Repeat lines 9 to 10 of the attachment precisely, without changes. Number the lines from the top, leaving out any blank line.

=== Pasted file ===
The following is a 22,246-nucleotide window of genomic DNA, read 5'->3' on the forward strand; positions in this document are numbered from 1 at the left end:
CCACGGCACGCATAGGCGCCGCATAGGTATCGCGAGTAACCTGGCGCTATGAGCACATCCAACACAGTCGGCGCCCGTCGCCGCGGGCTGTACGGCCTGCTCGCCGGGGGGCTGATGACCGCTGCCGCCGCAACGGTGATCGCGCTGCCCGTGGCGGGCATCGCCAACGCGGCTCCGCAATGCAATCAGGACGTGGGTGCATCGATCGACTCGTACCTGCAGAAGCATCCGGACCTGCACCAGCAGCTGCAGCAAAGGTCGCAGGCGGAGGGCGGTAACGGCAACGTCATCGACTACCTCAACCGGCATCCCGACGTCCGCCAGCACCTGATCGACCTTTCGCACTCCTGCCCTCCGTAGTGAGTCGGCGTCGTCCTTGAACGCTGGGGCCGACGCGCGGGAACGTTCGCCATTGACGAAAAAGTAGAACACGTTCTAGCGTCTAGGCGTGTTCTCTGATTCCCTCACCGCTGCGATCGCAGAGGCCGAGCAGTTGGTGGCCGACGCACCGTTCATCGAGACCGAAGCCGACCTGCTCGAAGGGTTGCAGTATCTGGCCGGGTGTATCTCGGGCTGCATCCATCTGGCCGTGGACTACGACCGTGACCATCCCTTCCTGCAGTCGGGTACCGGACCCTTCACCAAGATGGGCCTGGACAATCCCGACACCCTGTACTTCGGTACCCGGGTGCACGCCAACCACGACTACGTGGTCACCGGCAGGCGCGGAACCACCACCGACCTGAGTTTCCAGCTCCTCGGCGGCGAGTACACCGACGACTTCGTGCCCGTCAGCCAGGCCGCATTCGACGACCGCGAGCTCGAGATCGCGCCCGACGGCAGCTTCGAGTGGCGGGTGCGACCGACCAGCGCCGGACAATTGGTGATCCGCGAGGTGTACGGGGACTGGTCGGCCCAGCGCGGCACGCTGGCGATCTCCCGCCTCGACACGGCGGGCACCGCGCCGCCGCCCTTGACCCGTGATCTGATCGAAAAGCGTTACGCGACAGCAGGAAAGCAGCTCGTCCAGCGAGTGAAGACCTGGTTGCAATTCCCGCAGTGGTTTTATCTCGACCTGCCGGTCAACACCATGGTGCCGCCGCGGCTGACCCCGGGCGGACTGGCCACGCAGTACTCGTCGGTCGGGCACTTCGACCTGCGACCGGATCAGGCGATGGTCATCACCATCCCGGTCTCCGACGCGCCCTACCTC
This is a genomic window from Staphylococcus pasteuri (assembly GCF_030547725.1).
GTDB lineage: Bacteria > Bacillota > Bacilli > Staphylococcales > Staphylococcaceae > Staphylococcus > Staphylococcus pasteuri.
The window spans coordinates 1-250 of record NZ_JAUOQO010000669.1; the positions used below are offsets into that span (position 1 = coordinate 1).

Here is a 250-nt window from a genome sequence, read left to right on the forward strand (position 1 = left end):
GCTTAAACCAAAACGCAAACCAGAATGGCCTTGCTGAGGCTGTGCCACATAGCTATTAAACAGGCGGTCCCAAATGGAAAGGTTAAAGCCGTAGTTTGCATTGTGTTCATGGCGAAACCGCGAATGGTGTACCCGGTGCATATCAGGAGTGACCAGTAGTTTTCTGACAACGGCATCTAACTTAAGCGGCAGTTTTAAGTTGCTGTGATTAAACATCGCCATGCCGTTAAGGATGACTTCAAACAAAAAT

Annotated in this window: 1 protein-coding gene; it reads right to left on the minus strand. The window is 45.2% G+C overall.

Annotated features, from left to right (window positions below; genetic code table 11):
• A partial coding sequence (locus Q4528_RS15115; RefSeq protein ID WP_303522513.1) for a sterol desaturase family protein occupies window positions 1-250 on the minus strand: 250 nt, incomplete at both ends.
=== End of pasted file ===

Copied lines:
Annotated features, from left to right (window positions below; genetic code table 11):
• A partial coding sequence (locus Q4528_RS15115; RefSeq protein ID WP_303522513.1) for a sterol desaturase family protein occupies window positions 1-250 on the minus strand: 250 nt, incomplete at both ends.